Friday, November 19, 2010

On fine-tuning

Inspired by a recent slew of posts at Common Sense Atheism, specifically this one.

The “fine-tuned Universe” is the one theistic assertion to which most atheist rebuttals sound like special pleading. In nearly all other domains of argument, it’s the religious who find themselves saying things like, “Well,
maybe it works like thus-and-such, how do you know?” For example, Alvin Plantinga has argued that a natural evolution of the human brain could lead to thoroughly erroneous conclusions about the world, and therefore if naturalism is true, we shouldn't trust our own minds. (He's actually used the example of a caveman who has evolved both the desire to be eaten by tigers and the belief that any given tiger will not eat him, thus leading to his survival. This is grade-A nonsensical pleading, here.) And there's always the standard-issue mystery-card played in discussions on the problem of evil. But when it comes to fine-tuning, it’s the atheist proposals (especially the many-worlds possibility) that sound like empty insistences.

Some of this may simply be a reward for the side that showed up first. It’s possible that had the many-worlds view somehow become predominant before the rise of monotheism, then the latter would resemble, in the public’s eye, a desperate attempt to avoid the former. (In other words, it would feel like people were making up this bodiless-male-human-who-creates-one-universe because they didn’t like multiple-worlds.) In any case, the many-worlds concept is a nice resolution to certain puzzles of quantum mechanics, an idea proposed well before the fine-tuning argument came about, so it’s kind of silly to tar it as something cobbled together to deny deism. (Come to think of it, this view of that argument is rather like a common creationist view of evolution, as something that Darwin invented in order to avoid the implications of having a Creator in charge.)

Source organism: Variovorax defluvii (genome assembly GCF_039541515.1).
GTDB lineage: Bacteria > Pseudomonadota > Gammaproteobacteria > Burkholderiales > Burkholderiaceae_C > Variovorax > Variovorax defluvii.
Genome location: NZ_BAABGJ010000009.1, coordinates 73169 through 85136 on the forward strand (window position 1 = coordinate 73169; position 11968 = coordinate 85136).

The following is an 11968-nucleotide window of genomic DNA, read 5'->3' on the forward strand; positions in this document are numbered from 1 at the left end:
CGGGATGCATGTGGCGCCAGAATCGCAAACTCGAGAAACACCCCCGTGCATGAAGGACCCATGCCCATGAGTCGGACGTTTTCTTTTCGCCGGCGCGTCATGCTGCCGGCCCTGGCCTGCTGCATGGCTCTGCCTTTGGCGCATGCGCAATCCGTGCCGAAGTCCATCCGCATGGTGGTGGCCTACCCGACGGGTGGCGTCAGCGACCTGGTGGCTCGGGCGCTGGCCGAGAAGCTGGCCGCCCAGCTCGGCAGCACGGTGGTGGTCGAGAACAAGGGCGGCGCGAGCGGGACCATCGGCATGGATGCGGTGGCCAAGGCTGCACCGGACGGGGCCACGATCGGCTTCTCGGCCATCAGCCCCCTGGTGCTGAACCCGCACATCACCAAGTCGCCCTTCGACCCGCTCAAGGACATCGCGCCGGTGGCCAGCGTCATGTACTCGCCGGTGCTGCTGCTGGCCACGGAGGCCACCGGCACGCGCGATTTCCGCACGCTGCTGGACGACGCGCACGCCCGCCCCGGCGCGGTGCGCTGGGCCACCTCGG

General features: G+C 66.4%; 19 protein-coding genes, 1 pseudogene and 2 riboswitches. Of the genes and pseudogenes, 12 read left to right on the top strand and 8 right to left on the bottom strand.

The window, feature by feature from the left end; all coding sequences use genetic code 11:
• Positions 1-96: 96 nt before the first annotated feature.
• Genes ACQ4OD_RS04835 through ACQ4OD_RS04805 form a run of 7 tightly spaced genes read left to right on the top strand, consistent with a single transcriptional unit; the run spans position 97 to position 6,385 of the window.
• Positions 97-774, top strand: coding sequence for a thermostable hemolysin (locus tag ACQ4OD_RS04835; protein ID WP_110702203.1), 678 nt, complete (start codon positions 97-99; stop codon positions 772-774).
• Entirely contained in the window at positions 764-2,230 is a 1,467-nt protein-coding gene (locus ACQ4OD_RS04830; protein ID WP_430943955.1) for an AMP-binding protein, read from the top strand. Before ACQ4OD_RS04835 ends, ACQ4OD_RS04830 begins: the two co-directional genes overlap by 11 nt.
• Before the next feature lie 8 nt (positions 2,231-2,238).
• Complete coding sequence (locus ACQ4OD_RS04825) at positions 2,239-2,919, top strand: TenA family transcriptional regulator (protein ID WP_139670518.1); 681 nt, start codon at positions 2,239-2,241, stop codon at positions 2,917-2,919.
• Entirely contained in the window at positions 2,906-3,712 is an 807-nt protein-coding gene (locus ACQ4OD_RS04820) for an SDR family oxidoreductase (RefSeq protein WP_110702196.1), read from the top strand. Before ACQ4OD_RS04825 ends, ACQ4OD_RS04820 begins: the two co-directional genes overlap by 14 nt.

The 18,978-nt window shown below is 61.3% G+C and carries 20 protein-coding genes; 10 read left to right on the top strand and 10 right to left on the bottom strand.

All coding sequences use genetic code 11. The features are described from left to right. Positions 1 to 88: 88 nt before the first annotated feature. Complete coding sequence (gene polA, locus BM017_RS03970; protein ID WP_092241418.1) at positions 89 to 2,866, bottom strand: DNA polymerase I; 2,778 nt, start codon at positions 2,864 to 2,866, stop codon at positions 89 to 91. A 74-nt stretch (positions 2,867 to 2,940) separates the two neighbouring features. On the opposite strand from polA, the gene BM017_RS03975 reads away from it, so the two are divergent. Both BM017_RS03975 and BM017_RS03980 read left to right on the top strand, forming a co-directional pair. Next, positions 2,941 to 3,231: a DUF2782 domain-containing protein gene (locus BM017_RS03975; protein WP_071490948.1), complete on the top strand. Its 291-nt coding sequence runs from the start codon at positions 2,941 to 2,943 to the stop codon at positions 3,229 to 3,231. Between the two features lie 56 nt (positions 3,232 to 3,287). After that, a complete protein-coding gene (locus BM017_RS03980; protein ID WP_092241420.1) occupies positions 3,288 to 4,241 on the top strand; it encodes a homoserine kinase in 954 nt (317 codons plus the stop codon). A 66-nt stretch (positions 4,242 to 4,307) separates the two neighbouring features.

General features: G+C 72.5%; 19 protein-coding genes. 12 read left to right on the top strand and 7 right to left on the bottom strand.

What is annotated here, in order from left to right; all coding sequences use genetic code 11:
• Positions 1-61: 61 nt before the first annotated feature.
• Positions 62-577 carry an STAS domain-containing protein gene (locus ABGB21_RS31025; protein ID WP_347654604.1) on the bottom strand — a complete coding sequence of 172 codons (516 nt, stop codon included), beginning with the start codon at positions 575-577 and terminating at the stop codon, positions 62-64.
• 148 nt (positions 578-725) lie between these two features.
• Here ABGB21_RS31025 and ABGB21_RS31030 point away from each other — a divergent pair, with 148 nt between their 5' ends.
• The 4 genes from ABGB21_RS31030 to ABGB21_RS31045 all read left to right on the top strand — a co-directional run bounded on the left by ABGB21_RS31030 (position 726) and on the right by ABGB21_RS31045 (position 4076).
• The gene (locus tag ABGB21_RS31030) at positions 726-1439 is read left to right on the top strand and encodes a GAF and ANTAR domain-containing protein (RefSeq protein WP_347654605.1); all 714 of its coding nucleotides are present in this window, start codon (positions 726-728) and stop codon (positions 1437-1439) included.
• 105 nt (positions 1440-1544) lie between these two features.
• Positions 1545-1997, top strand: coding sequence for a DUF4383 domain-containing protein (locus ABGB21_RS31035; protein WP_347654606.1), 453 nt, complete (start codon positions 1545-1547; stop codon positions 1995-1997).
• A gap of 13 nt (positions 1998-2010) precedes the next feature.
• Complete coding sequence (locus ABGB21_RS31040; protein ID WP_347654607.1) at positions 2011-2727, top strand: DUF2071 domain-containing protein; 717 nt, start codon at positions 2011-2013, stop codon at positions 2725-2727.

Still, when it comes to denying theism, many-world is not really “necessary” one way or the other, for this simple reason: The God hypothesis is no hypothesis at all, lacking any sort of mechanism and ridiculously violating Occam’s razor.

The only reason people don’t think it’s guilty of the latter charge is that we think of minds as somehow “simple” or basic, but science has shown that nope, minds are quite complex. Logic alone does that trick. Consider this: If God existed before “anything else” in the universe, but was capable of
imagining many worlds in full and perfect detail — how different is that from the actual existence of many worlds? And if it is different, how is it any simpler?

As for my charge that theism is mechanism-free, this one basically goes without saying. It almost seems that God is mechanism-free by definition — a God who fiddles with molecules and/or acts predictably won’t really “be” God anymore.

When I consider the nitty-gritty of how divine creation “works”, I can't help but lose distinctions between pantheism and “ordinary” monotheism. I've heard it said that the Universe is a fleeting idea in God’s mind, and I’ve come to feel that
if God exists, then logically, our situation can’t be anything other than that. The Universe can’t be anything other than God’s mind, which would in turn make it equal to God. This, of course, is an idea sufficiently vacuous as to justify atheism. It would come to make more sense to ask "How does the Universe work?" than "Does God exist?"

On top of everything else, the deism of fine-tuning renders the God argument content-free. What is God? God is a being with the desire and the ability to make life-supporting universes. Brilliant! If you add any other attributes (such as omnibenevolence), the various atheist arguments are more than enough to whittle that being away.